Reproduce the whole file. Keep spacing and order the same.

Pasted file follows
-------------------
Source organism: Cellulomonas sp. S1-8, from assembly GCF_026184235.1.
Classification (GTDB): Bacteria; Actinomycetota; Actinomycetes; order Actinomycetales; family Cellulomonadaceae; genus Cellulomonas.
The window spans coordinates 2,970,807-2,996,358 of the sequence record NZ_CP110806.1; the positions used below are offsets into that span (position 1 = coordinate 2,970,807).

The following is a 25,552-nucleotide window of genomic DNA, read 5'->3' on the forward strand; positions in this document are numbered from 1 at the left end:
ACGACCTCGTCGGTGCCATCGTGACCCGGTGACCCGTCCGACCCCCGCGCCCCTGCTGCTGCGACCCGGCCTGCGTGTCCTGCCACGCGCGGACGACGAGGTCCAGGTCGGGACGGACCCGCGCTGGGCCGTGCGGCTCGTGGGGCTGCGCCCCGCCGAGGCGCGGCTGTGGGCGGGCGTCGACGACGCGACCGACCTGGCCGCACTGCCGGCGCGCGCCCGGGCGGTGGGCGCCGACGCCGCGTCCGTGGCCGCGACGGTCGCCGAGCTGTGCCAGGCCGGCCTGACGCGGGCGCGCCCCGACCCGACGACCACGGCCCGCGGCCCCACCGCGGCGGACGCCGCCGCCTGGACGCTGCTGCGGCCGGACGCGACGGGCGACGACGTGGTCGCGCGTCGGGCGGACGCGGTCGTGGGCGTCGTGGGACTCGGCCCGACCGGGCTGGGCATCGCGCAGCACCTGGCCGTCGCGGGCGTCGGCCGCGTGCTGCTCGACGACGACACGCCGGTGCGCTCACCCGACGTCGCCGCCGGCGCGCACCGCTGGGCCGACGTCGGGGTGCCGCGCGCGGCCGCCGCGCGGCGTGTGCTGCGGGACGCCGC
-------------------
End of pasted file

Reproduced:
Source organism: Cellulomonas sp. S1-8, from assembly GCF_026184235.1.
Classification (GTDB): Bacteria; Actinomycetota; Actinomycetes; order Actinomycetales; family Cellulomonadaceae; genus Cellulomonas.
The window spans coordinates 2,970,807-2,996,358 of the sequence record NZ_CP110806.1; the positions used below are offsets into that span (position 1 = coordinate 2,970,807).

The following is a 25,552-nucleotide window of genomic DNA, read 5'->3' on the forward strand; positions in this document are numbered from 1 at the left end:
ACGACCTCGTCGGTGCCATCGTGACCCGGTGACCCGTCCGACCCCCGCGCCCCTGCTGCTGCGACCCGGCCTGCGTGTCCTGCCACGCGCGGACGACGAGGTCCAGGTCGGGACGGACCCGCGCTGGGCCGTGCGGCTCGTGGGGCTGCGCCCCGCCGAGGCGCGGCTGTGGGCGGGCGTCGACGACGCGACCGACCTGGCCGCACTGCCGGCGCGCGCCCGGGCGGTGGGCGCCGACGCCGCGTCCGTGGCCGCGACGGTCGCCGAGCTGTGCCAGGCCGGCCTGACGCGGGCGCGCCCCGACCCGACGACCACGGCCCGCGGCCCCACCGCGGCGGACGCCGCCGCCTGGACGCTGCTGCGGCCGGACGCGACGGGCGACGACGTGGTCGCGCGTCGGGCGGACGCGGTCGTGGGCGTCGTGGGACTCGGCCCGACCGGGCTGGGCATCGCGCAGCACCTGGCCGTCGCGGGCGTCGGCCGCGTGCTGCTCGACGACGACACGCCGGTGCGCTCACCCGACGTCGCCGCCGGCGCGCACCGCTGGGCCGACGTCGGGGTGCCGCGCGCGGCCGCCGCGCGGCGTGTGCTGCGGGACGCCGC